The mainstream press is starting to get it
So, the mainstream media is finally figuring out that VoIP is important enough to write about.
Courtesy of the Associated Press finally sorting through their inboxes stuffed full of aging press releases, we now have an AP article making its way through the consumer outlets. The article cites the Telegeography study, which notes, hey, there's 2.7 million VoIP subscribers in in Q2 "05, versus 440,000 in the year ago period.
They don't do the math to note that it represents a 513 percent increase.
That AP article has since been picked up by Gannett, so USA Today (finally) has the story in their tech section. The Boston Globe and Washington Post are also carrying the same article, proving once again that many U.S. newspapers would rather farm out their technology coverage than do it themselves, and probably proving that most newsrooms (I've worked in several) don't have a tech reporter to speak of.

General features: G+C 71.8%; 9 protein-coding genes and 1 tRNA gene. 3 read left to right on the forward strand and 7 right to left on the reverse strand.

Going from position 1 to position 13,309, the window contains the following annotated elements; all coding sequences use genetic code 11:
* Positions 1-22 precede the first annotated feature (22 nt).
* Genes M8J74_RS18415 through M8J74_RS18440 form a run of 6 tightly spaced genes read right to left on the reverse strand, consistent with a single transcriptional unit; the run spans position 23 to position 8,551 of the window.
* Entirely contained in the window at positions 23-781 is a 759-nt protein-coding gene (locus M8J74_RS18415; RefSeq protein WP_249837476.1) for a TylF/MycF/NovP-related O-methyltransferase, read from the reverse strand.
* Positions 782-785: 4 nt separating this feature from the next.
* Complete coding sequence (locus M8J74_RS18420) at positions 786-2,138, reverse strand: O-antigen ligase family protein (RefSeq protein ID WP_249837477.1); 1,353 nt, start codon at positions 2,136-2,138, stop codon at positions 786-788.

In addition, ABI Research has a report out that predicts the market for VoIP will remain small compared to Plain Old Telephone and mobile service, at least until 2010, and you have two vectors of prognostication, neither of which are mutually exclusive.
We know already that wireless penetration in the U.S. has grown rapidly, and now stands over the 50 percent mark. It's also been hollowing out the landline market by a few percentage points per year. Add to that the fact that wireless data users have passed the 47 million mark, and that The Yankee Group has predicted the wireless data services market will grow to approximately $14 billion by 2008, but remains a small fraction (4 percent) of the overall market for wireless services.
Wireless, and its meteoric growth, is analogous to the VoIP market in terms of adoption rates and market potential. So the notion that VoIP remains small compared to the well-established market for landline telephony is not an entirely fair comparison. Comparing the VoIP adoption curve to wireless and Internet uptake would probably be more interesting, and that's something I'm currently working on.
But the fact that the mass media are finally reporting on it is, ultimately, indicative of which way the tide is flowing.